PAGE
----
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         About the club


Coburg Cycling Club is one of the oldest cycling clubs in Australia, originating in 1896. The club has been home to many great riders over the years and will continue to foster riders into the future. Coburg members have competed in the Tour de France, Olympics and have won many National and State Championships. Club Historian, David Halford has compiled some Historic Highlights of the Coburg Cycling Club and Hall of Fame.

Coburg owns its own club rooms and velodrome, located in Melbourne's northern suburb of Coburg. The 250m velodrome is one of the states premier cycling tracks.

Members across all levels of cycling are welcome to join us. Coburg members race locally at club level, right up to competing internationally. Members often arrange group training rides and social occasions.


Founded as a social cycling group in March 1896 by members of the St. Paul's church choir on Sydney Road, the Coburg Cycling Club very quickly found itself participating in all levels of cycle sport.

For a period in the 1930's, Coburg's Amateurs arguably ruled the roost on both track and road with the exploits of Reg. Goodwin and Ernie Milliken, known by some of as 'The Eagle of The Road'. Milliken turned professional and headed over to Europe with 'Oppy', the two of them succeeding in establishing many road records.

In the 40's Fireman Joe Parmely 'The Engine' along with the likes of Ken Stewart stamped their authority on the cycling scene with their rides on the Essendon Board Track and Sixday circuit both here and overseas. The 1956 Melbourne Olympics were a highlight for all Australians, no less so than the Sprint Ace Richard 'Dick' Ploog, who succeeded in winning Bronze in the 1000 Metre Sprint. His club-mate Jim Neven a 'veteran' of the Games accompanied Dick to The Games after having competed at Helsinki in 1952. Later Olympians from the Club would be Kevin Brislin (1960 Tokyo) and Ron Boyle (1976 Montreal). In the 1960's Melbourne's Olympic Velodrome was the home of the 'Milk' Sixday event, Coburg riders such as John Young were prominent throughout the series. On the road in the Sun Tour Peter Panton cleared up overall with his wins in 1959 and 1960. Coburg pro. 'Bulldog' Besanko would do the same in 1976.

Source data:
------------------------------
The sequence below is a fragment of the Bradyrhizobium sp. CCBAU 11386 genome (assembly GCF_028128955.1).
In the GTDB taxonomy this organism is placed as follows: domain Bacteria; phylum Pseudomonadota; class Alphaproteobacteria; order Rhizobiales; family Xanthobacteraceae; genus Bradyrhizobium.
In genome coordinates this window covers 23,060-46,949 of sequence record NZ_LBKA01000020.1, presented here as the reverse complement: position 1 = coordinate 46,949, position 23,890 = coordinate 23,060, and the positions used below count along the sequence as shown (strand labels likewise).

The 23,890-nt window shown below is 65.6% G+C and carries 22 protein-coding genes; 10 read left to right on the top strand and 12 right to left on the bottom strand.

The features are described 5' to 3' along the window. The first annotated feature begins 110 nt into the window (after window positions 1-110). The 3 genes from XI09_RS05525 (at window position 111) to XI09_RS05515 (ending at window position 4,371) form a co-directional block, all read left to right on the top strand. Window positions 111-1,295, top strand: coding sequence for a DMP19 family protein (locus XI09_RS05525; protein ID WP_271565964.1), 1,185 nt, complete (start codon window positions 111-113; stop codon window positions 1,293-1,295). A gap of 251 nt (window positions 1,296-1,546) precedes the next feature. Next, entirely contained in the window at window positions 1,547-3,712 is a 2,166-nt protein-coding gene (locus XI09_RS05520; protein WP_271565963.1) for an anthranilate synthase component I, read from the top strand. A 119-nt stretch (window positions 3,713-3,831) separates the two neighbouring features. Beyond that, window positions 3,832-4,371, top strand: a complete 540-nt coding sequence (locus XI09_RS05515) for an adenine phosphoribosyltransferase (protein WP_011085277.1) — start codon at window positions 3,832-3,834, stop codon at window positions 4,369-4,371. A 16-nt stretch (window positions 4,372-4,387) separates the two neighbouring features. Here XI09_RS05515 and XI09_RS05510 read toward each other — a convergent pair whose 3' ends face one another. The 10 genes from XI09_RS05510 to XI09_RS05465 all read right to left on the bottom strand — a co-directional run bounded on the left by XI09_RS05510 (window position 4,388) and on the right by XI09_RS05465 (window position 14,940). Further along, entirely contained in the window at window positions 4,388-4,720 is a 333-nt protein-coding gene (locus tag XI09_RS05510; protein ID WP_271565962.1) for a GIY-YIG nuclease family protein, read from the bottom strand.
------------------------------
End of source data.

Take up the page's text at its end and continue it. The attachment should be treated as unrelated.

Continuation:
Early in the 1970's the current 250m Coburg Velodrome was completed, built on the same site as earlier club track(s) which had been located at this spot since the 1920's. The Velodrome and well-equipped clubrooms would play host to a number of Austral's during the 1980's - club members like Alan Rackstraw having benefited from the training and racing of his home track. In 1996 the club celebrated it's 100 year with a dinner at the North Melbourne FC - the guest list of old members which included the first Secretary of the CACC from 1928, read like an A-Z of Australian cycling! Never a club to rest on it's laurels, the 1990's had club members competing in all disciplines of cycling, including Triathlon - Emma Carney winning the 1994 World Triathlon Title has to be a high point. Narelle Peterson, the first Australian female to win a World cycling title transferred to the club in her reigning year 1995 - a great addition to a great club.

Eric Hall 3 Day Tour Hall of Fame












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